Want to learn the basics of a Security Operations Center? Read our What is a SOC? article.

SOC Roles and Responsibilities FAQs

SOC Manager: Oversees the SOC's operations and ensures effective incident management.
Security Analyst: Monitors and analyzes network traffic, detects threats, and responds to incidents.
Incident Responder: Takes action during security incidents to mitigate damage and restore normal operations.
Threat Hunter: Proactively searches for hidden threats within the network.
Security Engineer: Maintains and optimizes security tools and infrastructure.
Managing the SOC team: Ensuring adequate resources, training, and performance.
Developing and implementing security policies and procedures: Defining protocols for incident response, vulnerability management, and security compliance.
Coordinating incident response efforts: Leading and overseeing the response to security incidents.
Ensuring compliance with regulatory requirements: Maintaining adherence to relevant security standards and regulations.
Reporting on SOC activities and performance: Providing regular updates to senior management on the SOC's operations and effectiveness.
Analyzing security alerts and determining their validity: Assessing the severity and potential impact of security events.
Investigating and responding to security incidents: Identifying the root cause, containing the threat, and restoring normal operations.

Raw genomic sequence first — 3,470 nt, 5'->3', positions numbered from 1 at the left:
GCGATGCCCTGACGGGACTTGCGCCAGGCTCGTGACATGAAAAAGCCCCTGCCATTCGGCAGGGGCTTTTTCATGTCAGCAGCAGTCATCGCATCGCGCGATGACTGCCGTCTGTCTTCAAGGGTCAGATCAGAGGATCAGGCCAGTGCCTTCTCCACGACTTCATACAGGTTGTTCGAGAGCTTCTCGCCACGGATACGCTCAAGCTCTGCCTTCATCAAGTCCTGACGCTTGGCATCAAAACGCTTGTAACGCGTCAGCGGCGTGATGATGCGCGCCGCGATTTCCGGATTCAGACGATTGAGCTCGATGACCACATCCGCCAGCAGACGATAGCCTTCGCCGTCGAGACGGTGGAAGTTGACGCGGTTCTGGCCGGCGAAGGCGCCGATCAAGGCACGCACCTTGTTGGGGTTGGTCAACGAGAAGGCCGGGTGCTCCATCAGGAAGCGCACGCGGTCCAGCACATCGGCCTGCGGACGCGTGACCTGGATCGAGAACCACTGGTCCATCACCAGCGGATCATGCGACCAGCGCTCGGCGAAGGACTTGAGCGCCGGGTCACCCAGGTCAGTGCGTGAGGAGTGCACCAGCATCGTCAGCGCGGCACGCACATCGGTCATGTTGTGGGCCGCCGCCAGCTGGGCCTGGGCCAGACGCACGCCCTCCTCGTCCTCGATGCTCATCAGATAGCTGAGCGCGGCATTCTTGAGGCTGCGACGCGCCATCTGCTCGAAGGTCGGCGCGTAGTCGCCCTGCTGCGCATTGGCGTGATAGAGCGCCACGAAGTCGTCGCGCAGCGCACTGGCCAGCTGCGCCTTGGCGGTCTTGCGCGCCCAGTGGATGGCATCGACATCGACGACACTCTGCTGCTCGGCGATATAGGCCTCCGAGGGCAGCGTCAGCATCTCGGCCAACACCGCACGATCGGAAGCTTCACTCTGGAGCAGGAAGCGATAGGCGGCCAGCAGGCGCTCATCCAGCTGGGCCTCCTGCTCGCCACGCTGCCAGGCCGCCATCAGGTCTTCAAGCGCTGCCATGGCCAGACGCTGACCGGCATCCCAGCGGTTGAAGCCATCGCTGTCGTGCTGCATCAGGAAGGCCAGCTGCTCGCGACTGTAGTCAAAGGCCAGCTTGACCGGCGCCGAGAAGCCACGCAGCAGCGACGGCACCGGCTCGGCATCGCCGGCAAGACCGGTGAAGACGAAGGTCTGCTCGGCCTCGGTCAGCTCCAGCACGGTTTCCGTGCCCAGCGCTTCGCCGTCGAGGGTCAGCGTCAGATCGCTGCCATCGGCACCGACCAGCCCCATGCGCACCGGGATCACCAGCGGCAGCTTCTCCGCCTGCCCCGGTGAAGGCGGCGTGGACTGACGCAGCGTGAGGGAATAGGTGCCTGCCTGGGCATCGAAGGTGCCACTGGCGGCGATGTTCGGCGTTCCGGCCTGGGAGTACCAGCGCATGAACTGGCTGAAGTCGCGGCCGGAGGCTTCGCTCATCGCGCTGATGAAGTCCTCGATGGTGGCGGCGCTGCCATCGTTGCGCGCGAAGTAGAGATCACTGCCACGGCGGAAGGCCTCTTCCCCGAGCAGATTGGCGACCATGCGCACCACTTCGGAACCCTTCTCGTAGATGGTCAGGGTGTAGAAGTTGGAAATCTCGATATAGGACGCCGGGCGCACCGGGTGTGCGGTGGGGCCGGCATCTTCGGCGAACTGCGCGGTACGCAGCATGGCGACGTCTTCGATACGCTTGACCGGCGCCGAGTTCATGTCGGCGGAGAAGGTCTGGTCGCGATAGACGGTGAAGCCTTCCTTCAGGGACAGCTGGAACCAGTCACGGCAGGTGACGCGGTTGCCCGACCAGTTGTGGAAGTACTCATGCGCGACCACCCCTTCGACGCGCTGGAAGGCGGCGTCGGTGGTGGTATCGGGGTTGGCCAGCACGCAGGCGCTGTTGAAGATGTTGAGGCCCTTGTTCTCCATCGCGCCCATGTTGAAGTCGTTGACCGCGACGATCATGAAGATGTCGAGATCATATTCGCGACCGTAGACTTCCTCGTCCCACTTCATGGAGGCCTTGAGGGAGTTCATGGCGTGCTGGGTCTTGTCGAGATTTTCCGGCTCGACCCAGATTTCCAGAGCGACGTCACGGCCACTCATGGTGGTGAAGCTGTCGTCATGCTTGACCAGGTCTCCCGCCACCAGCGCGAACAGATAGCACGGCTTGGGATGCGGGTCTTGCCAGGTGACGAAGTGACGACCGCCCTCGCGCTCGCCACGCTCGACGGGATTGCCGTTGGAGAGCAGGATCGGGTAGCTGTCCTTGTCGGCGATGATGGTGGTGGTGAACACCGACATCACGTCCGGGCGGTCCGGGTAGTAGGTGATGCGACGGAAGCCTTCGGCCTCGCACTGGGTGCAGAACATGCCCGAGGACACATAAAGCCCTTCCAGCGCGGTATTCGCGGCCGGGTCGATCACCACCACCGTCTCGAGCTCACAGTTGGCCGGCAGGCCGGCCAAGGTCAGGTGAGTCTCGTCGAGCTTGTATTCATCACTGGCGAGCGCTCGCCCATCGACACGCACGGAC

Conducting vulnerability assessments and recommending mitigation measures: Identifying security weaknesses and recommending solutions to address them.
Keeping up-to-date with the latest threat intelligence: Staying informed about emerging threats and attack techniques.
Documenting incidents and creating reports: Maintaining detailed records of security events and providing comprehensive reports to stakeholders.
Quickly responding to detected security incidents: Taking swift action to contain and mitigate threats.
Analyzing the impact and scope of incidents: Assessing the extent of damage and identifying affected systems.
Coordinating with other teams to contain and eradicate threats: Collaborating with internal and external resources to ensure effective incident resolution.
Conducting post-incident analysis and reporting: Identifying root causes, lessons learned, and recommendations for improvement.
Developing and maintaining incident response plans: Defining procedures and protocols for handling different types of security incidents.
Advanced knowledge of cyber threats and attack techniques: Understanding various threat actors, their motives, and attack methodologies.
Proficiency in using threat hunting tools and technologies: Utilizing specialized tools for proactive threat detection and analysis.
Strong analytical and problem-solving skills: Identifying patterns, anomalies, and potential indicators of compromise.
Experience with forensic analysis and malware reverse engineering: Investigating suspicious activities and extracting critical information from compromised systems.
Excellent communication and reporting abilities: Effectively communicating findings and recommendations to technical and non-technical audiences.